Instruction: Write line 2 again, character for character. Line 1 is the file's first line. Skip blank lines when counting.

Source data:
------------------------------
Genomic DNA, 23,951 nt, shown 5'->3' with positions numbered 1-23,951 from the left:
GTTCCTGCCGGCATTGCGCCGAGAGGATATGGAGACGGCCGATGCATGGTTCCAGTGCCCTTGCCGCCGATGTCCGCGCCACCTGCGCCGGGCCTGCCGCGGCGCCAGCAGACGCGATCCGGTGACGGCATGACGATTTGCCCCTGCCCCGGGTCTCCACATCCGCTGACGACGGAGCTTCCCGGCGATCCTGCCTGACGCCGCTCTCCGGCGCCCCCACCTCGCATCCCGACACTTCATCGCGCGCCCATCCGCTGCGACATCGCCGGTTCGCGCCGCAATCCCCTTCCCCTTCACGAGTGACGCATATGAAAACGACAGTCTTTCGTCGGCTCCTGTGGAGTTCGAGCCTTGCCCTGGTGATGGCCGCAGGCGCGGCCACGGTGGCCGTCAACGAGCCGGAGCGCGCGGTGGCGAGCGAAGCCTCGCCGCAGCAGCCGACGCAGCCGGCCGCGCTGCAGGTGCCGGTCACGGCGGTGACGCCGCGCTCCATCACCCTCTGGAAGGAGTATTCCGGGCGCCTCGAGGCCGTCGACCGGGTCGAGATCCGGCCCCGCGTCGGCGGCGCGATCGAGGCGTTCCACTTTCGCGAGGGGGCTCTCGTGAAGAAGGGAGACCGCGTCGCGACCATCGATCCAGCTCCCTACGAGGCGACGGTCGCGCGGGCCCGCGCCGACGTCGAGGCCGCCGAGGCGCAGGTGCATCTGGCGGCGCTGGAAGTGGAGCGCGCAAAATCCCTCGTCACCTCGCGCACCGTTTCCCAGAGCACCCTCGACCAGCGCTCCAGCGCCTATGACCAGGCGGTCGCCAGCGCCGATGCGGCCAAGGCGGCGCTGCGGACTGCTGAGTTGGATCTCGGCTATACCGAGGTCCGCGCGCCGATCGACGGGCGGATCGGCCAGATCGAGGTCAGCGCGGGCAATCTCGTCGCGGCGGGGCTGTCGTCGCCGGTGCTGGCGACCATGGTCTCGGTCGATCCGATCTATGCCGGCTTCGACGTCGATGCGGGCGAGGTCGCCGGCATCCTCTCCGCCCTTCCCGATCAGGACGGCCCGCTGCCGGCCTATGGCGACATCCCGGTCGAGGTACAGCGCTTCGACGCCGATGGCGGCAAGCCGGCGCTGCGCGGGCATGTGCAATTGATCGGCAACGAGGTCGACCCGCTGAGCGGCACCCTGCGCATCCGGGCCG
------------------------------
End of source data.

GTTCCTGCCGGCATTGCGCCGAGAGGATATGGAGACGGCCGATGCATGGTTCCAGTGCCCTTGCCGCCGATGTCCGCGCCACCTGCGCCGGGCCTGCCGCGGCGCCAGCAGACGCGATCCGGTGACGGCATGACGATTTGCCCCTGCCCCGGGTCTCCACATCCGCTGACGACGGAGCTTCCCGGCGATCCTGCCTGACGCCGCTCTCCGGCGCCCCCACCTCGCATCCCGACACTTCATCGCGCGCCCATCCGCTGCGACATCGCCGGTTCGCGCCGCAATCCCCTTCCCCTTCACGAGTGACGCATATGAAAACGACAGTCTTTCGTCGGCTCCTGTGGAGTTCGAGCCTTGCCCTGGTGATGGCCGCAGGCGCGGCCACGGTGGCCGTCAACGAGCCGGAGCGCGCGGTGGCGAGCGAAGCCTCGCCGCAGCAGCCGACGCAGCCGGCCGCGCTGCAGGTGCCGGTCACGGCGGTGACGCCGCGCTCCATCACCCTCTGGAAGGAGTATTCCGGGCGCCTCGAGGCCGTCGACCGGGTCGAGATCCGGCCCCGCGTCGGCGGCGCGATCGAGGCGTTCCACTTTCGCGAGGGGGCTCTCGTGAAGAAGGGAGACCGCGTCGCGACCATCGATCCAGCTCCCTACGAGGCGACGGTCGCGCGGGCCCGCGCCGACGTCGAGGCCGCCGAGGCGCAGGTGCATCTGGCGGCGCTGGAAGTGGAGCGCGCAAAATCCCTCGTCACCTCGCGCACCGTTTCCCAGAGCACCCTCGACCAGCGCTCCAGCGCCTATGACCAGGCGGTCGCCAGCGCCGATGCGGCCAAGGCGGCGCTGCGGACTGCTGAGTTGGATCTCGGCTATACCGAGGTCCGCGCGCCGATCGACGGGCGGATCGGCCAGATCGAGGTCAGCGCGGGCAATCTCGTCGCGGCGGGGCTGTCGTCGCCGGTGCTGGCGACCATGGTCTCGGTCGATCCGATCTATGCCGGCTTCGACGTCGATGCGGGCGAGGTCGCCGGCATCCTCTCCGCCCTTCCCGATCAGGACGGCCCGCTGCCGGCCTATGGCGACATCCCGGTCGAGGTACAGCGCTTCGACGCCGATGGCGGCAAGCCGGCGCTGCGCGGGCATGTGCAATTGATCGGCAACGAGGTCGACCCGCTGAGCGGCACCCTGCGCATCCGGGCCG